Among this year’s slate of candidates forelected Taos municipal seats are a blogger,a businessman, a bartender, a teacher and a social worker. Some are native Taoseños and Taoseñas. Some weren’t born here, but this is now the home they love and want to serve. Some are millennials; some are well into middle age. Three of the nine candidates are women.
They are a diverse group, vying for the positions of Taos mayor and two town councilors. Each office is a four-year term.
Election day is a mere three weeks away (March 6). That’s still plenty of time for voters to dig a little deeper into these candidates and find out what makes them tick and what they really stand for.
The stakes are big. Taos and the surrounding communities that abut the town are at a major crossroads. Drought, jobs, cost of living, a struggling hospital, a rising drug problem and a limited budget are all issues the candidates will have to wrestle with if elected. Meanwhile, houses keep cropping up across the valley and filling in on top of once fertile agriculture lands, creating a visible sprawl. The older residents – the ancianos who know some key secrets to survival through tough times – are passing away. The younger generation have a different set of needs and wants than their grandparents and parents. How will Taos keep it all in balance?
Drought is once again casting its dry shadow across the valley. The ski industry that drives a chunk of the local economy is suffering along with the businesses that depend on it. This dry winter drives home that Taos is too dependent economically on industries that live and die by the weather. Almost all of the candidates pay lip service to creating a diverse economy but are short on details for how they would make that happen. Others talk up agriculture, a traditional base for the Taos economy, but one also dependent on water unless there is a move to some creative growing methods.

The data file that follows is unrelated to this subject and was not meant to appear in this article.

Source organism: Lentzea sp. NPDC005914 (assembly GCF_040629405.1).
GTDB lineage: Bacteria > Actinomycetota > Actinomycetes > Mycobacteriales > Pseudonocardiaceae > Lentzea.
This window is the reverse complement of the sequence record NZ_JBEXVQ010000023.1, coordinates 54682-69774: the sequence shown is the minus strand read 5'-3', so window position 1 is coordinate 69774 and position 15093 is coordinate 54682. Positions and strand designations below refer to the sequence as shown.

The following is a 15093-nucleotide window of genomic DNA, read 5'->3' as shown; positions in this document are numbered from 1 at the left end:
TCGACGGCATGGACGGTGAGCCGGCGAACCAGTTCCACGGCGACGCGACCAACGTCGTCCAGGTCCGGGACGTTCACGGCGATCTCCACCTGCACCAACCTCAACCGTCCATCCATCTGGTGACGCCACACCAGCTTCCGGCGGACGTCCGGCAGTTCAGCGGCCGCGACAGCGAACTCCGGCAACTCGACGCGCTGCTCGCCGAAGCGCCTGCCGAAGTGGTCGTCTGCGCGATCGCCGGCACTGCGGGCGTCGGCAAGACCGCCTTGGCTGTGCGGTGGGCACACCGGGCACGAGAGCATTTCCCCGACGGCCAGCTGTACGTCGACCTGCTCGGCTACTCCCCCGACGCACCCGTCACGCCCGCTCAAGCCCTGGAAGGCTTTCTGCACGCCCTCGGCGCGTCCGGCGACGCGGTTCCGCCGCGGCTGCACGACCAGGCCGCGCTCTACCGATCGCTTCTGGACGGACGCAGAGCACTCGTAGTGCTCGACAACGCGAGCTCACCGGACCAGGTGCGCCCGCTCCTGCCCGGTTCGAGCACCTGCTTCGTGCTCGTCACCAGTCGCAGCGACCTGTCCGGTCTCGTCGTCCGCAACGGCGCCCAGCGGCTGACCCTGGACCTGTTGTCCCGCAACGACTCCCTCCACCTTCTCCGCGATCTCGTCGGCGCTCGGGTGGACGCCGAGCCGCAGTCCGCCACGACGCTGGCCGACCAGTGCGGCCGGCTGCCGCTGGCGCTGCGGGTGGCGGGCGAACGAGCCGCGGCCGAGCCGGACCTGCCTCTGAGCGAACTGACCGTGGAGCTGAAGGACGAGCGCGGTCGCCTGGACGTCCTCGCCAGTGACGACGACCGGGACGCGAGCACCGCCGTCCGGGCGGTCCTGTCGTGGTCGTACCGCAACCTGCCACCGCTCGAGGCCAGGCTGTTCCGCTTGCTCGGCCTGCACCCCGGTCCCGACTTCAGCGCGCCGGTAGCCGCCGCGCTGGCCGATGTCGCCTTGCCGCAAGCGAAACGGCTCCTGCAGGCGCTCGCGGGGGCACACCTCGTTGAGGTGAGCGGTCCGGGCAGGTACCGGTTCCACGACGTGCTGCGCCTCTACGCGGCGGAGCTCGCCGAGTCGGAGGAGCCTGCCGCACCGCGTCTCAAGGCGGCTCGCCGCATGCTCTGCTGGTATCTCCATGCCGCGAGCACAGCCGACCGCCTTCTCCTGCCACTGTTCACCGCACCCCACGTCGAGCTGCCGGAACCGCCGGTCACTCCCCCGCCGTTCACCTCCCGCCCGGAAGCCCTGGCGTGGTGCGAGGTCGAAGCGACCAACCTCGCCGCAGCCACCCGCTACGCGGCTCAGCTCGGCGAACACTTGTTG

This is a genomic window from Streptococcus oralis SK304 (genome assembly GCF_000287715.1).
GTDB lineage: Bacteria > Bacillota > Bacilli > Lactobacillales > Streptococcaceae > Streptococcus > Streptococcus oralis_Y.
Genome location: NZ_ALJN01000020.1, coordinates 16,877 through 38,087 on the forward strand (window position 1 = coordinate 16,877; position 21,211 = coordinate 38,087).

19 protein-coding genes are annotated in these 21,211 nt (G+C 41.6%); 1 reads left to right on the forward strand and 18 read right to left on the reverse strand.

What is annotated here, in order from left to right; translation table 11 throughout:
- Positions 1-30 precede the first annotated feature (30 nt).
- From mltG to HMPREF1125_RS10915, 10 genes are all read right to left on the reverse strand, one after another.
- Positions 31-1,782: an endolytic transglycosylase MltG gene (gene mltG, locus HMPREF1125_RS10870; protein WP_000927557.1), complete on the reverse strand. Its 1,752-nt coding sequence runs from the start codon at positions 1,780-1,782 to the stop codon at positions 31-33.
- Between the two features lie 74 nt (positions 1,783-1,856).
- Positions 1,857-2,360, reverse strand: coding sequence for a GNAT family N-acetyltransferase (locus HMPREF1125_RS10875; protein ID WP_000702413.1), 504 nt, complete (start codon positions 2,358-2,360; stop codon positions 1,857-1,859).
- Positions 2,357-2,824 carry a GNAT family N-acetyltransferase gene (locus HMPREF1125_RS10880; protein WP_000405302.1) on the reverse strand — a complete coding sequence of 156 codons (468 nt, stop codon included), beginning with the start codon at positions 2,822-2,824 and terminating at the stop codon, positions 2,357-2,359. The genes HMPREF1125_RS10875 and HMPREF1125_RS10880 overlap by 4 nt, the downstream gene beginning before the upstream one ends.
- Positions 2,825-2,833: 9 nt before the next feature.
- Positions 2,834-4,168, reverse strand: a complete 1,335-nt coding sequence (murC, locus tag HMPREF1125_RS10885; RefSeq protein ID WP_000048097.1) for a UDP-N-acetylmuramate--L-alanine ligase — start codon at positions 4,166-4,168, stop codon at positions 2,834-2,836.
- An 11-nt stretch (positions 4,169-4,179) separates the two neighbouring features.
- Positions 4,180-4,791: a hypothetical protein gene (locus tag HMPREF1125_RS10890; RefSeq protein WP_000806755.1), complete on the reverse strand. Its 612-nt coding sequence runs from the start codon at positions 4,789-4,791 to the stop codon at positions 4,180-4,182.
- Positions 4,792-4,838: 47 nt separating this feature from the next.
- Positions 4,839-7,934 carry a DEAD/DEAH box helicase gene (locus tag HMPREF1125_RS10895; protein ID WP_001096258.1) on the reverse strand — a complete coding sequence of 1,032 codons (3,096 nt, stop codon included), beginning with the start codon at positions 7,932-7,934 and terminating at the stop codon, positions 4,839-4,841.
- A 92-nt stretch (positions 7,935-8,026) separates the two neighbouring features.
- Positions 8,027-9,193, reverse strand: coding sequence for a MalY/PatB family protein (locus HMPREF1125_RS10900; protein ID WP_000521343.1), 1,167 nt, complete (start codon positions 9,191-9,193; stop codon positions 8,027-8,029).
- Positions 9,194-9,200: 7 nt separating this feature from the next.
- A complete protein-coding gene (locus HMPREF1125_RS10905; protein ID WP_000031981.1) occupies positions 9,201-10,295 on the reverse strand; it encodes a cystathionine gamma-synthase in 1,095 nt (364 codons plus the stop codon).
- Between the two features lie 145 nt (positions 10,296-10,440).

The cost of living is reflected in high food and housing costs. Rentals are limited and the cost of buying a home is out of reach of many even if they earn more than minimum wage. The next mayor and council will be tasked with finding creative and cost effective ways to provide more affordable housing.
Taos has a drug treatment center. It sits empty. Over the last 40 years, drug and alcohol treatment services have ebbed and waned, never having the stability they need to address the problems over the long haul. One candidate has suggested the focus needs to shift, to educating a younger generation about the dangers of drugs and giving them alternatives.
All these challenges have to be met within a limited financial budget, one dependent on revenues from gross receipts taxes, property taxes and state funding.
Who is best prepared to tackle these challenges as councilors and mayors? Don’t just listen to what they say. Check out their background, voting record and education. Are they more than talk?
Find out a little more about the Taos candidates and those from Taos Ski Valley, Questa, Red River and Angel Fire inside this section. Check out other stories in our main paper today and over the next two weeks. Then make the time to vote on March 6 or during early voting, which began Wednesday (Feb. 14).